From Notes from Lectures and Discourses of Volume 5 of The Complete Works of Swami Vivekananda

In reply to a question as to the exact position of Ishvara in Vedantic Philosophy, the Swami Vivekananda, while in Europe, gave the following definition:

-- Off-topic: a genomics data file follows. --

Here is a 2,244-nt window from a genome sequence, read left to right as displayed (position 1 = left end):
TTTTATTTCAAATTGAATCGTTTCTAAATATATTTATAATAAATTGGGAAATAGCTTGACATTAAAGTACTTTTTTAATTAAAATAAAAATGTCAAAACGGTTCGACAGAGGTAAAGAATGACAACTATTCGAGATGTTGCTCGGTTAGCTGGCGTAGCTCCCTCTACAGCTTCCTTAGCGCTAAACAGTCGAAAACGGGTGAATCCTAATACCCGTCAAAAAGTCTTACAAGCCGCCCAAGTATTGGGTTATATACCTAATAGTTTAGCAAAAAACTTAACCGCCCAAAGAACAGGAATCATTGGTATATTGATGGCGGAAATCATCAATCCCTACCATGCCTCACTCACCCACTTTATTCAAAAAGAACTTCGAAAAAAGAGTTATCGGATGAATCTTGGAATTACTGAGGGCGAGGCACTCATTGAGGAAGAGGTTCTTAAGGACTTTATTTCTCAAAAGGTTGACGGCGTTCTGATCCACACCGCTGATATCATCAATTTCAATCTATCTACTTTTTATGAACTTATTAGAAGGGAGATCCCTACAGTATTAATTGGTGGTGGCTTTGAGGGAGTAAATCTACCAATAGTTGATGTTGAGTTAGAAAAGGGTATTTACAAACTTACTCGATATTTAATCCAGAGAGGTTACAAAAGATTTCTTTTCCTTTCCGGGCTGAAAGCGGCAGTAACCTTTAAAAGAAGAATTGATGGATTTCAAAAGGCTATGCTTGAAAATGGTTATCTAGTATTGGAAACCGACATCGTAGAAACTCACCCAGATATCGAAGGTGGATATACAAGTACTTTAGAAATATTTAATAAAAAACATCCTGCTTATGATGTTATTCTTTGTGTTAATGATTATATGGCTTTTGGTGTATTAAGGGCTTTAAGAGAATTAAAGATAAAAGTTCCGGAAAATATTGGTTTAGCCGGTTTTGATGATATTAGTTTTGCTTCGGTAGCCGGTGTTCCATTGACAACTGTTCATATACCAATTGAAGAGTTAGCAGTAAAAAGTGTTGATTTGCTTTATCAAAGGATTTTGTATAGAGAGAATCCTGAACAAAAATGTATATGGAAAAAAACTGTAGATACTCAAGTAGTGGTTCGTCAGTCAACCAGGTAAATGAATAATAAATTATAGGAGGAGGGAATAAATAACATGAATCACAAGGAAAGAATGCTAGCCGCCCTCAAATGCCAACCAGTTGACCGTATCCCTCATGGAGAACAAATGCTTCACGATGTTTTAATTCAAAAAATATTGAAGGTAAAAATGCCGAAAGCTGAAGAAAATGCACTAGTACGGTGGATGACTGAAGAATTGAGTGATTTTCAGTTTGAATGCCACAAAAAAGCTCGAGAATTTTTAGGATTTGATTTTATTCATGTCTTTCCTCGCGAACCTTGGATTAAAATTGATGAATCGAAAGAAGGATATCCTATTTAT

“Ishvara is the sum total of individuals, yet He is an Individual, as the human body is a unit, of which each cell is an individual. Samashti or collected equals God; Vyashti or analysed equals the Jiva. The existence of Ishvara, therefore, depends on that of Jiva, as the body on the cell, and vice versa. Thus, Jiva and Ishvara are coexistent beings; when one exists, the other must. Also, because, except on our earth, in all the higher spheres, the amount of good being vastly in excess of the amount of evil, the sum total (Ishvara) may be said to be all-good. Omnipotence and omniscience are obvious qualities and need no argument to prove from the very fact of totality. Brahman is beyond both these and is not a conditioned state; it is the only Unit not composed of many units, the principle which runs through all from a cell to God, without which nothing can exist; and whatever is real is that principle, or Brahman. When I think I am Brahman, I alone exist; so with others. Therefore, each one is the whole of that principle.”